WEDDING SEASON SALE! 30% Off Training Systems!

Your content will be up shortly. Please allow up to 5 seconds
Tips & Tricks

5 Long Exposure Tips To Maximize Creativity

By Shivani Reddy on March 8th 2019

We teamed up with our good friends over at B&H Photo and Video to give you five long exposure tips to maximize creativity. We’re going to teach you how to master a creative technique called a shutter drag, otherwise known as long exposure photography. This will help you maximize and enhance the level of creativity that you bring to each and every single one of your shoots.

Watch the video below:

Gear That You’ll Need For Long Exposure Photography

The most important piece of gear that you’ll need for long exposure photos is a tripod. All of the tips below require a slow shutter speed, usually slower than 1/10th, which means that hand-holding your camera will result in shaky photos. The actual camera body and lens can range from starter kits to professional options.

Tip #1: Creating Silky Smooth Water

One of the most exciting aspects of creative photography is capturing scenes in a way that your eyes wouldn’t normally see them. To accomplish this, here are the steps you need to take:

  1. Set your shutter speed to 1/10th of a second or slower to catch the action of the waves and to create a cloud-like appearance to the water.
  2. Once you take a shot, analyze whether or not your shutter speed is slow enough to show the motion in the water and alter it depending on the desired look.

Tip #2: Light Streaks With Camera Movement

To learn how to achieve this, click here!

There are a number of techniques that we can use to capture light streaks by moving the camera itself. For example, the camera-twist technique incorporates camera motion and direct flash. To create this image, all we have to do is the following:

  1. Slow down your shutter speed to 1/8th of a second in order to let more ambient light into the camera.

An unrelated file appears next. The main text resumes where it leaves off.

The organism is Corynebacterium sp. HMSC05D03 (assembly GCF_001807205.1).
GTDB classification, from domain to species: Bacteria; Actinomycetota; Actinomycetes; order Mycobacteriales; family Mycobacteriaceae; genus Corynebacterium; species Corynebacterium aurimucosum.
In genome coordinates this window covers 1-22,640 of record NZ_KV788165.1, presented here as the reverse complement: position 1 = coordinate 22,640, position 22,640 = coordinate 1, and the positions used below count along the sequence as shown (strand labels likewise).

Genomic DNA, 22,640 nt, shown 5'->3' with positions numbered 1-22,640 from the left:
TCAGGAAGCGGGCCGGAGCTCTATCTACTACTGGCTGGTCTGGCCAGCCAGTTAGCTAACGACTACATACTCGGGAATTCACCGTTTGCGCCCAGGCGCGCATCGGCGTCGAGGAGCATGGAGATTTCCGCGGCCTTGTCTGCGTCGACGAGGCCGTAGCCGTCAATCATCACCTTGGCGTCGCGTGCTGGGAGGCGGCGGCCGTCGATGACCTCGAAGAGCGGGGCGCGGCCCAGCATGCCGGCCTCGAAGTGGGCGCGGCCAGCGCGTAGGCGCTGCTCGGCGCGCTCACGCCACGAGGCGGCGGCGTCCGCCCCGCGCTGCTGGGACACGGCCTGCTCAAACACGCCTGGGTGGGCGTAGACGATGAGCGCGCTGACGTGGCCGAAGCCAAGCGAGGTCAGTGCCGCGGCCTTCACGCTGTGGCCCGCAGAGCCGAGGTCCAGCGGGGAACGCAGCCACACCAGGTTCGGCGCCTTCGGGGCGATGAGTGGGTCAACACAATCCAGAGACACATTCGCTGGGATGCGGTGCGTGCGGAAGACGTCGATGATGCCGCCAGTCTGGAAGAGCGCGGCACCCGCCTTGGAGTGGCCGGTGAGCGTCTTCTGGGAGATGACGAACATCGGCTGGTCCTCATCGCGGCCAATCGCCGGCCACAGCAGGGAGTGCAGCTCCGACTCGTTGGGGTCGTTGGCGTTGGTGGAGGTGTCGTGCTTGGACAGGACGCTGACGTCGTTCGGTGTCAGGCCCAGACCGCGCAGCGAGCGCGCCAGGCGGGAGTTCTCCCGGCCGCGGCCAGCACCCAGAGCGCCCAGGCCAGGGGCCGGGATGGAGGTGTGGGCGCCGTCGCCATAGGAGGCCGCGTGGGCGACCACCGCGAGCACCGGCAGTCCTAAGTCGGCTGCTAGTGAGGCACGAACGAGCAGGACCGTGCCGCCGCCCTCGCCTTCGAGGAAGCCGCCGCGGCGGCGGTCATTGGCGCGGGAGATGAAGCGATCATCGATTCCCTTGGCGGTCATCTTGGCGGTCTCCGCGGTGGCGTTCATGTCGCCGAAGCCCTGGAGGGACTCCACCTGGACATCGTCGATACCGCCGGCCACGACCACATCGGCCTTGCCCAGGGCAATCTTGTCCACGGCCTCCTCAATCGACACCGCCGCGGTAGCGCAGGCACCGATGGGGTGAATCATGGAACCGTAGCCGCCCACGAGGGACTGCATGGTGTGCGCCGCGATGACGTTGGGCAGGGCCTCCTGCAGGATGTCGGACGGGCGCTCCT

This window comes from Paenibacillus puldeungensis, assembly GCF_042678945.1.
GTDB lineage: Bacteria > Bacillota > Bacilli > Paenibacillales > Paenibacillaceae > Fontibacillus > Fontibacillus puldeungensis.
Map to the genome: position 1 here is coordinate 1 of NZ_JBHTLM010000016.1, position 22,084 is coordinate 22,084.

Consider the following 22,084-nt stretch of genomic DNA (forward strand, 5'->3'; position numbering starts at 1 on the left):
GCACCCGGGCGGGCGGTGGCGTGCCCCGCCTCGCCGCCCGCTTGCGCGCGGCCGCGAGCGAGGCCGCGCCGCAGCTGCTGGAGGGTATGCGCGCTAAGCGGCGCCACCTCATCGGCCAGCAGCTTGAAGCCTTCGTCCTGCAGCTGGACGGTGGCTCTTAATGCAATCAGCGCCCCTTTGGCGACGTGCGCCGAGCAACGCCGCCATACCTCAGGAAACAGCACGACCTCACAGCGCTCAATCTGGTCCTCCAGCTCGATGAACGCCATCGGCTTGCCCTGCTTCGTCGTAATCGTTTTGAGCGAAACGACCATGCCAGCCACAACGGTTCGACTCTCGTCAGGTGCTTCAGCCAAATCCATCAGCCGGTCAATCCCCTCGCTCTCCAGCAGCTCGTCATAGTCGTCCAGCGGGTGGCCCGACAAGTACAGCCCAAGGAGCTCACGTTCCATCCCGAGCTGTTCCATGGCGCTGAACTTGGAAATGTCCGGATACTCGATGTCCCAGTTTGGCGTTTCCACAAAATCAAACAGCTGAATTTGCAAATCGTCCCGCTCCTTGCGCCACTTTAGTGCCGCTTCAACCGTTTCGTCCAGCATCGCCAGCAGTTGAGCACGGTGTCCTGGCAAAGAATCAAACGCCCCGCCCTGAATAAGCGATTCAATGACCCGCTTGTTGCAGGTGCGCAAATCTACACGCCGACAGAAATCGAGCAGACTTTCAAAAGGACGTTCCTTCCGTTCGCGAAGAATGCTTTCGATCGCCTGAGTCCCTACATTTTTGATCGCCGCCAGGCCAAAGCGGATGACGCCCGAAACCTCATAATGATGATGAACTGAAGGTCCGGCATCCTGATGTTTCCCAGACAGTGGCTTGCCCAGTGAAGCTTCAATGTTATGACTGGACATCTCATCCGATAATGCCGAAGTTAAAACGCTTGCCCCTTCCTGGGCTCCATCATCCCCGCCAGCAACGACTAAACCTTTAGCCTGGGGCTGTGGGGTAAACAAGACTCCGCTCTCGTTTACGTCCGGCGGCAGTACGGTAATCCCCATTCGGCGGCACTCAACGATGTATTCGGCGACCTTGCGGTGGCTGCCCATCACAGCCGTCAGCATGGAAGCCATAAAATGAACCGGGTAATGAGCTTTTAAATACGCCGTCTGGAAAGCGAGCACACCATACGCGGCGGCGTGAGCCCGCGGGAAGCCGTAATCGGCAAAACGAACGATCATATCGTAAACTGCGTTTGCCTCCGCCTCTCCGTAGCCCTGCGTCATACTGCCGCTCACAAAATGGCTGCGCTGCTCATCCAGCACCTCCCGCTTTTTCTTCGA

2. Then using an on-camera flash or off-camera flash, freeze your subject with direct lighting.
  3. While you press your shutter button, twist the camera to create motion.

Another camera movement technique we can try is a whip-pan, exemplified in the image you see above. Similar to our last technique, this requires panning the camera, but this time while it is secured onto a tripod.

  1. Place your camera on a tripod and unlock the panning knob in order to move the camera from right to left.
  2. Slow your shutter speed down to 1-2 seconds and use a flash to freeze your subjects while capturing the light streaks with motion.

Tip #3: Light Streaks With Moving Lights

Want to learn how to achieve this? Click here!

Unlike the previous technique, this requires moving lights instead of a moving camera. This look can be achieved using anything from sparklers to string lights, to passing cars.

  1. Place your camera on a tripod.
  2. Set your shutter speed to 1/10th of a second or slower to capture the motion of the light.

Tip #4: Capturing Subjects Under The Milky Way

One of the best uses of creative long exposures is for nightscape photography. Getting the proper exposure at night is challenging, but not impossible.

  1. After placing your camera on a tripod, choose a shutter speed based on the ambient available light.
  2. You can use our rough starting guide (seen below) to dial in your settings based on your choice of a zoom or a prime lens.
  3. You can use a flash to freeze your subjects but remind them to remain very still because we are using slower shutters when photographing the milky way.

Tip #5: Isolate Your Subjects Using Motion Blur

This technique uses a longer exposure to freeze time and create motion blur.

  1. Place your camera on a tripod and take a plate shot of your subjects using a faster shutter speed. This will serve as the foundation of your creation for your main subjects.
  2. Then, slow your shutter speed down to 1/10th of a second or slower based on the desired ambient available light.
  3. Next, take as many photos as you need of people filing in and out of the scene to make the frame appear full.
  4. And last, composite the image of the motion blur with your original plate shot to create the final image.

To master manual mode and other creative photography techniques, check out Photography 101, your A-Z guide to photography. Make sure to subscribe to B&H’s channel to see more of our collaborative content!

This site contains affiliate links to products. We may receive a commission for purchases made through these links, however, this does not impact accuracy or integrity of our content.

Shivani wants to live in a world where laughter is the cure to pretty much everything. Since she can’t claim “Serial Bingewatcher” as an occupation, she’ll settle for wedding/portrait photographer at Lin and Jirsa & marketing coordinator here at SLR Lounge. For those rare moments when you won’t find a camera in her hand, she will be dancing, eating a donut, or most likely watching Seinfeld.

Follow her on Instagram: @shivalry_inc

Q&A Discussions

Please or register to post a comment.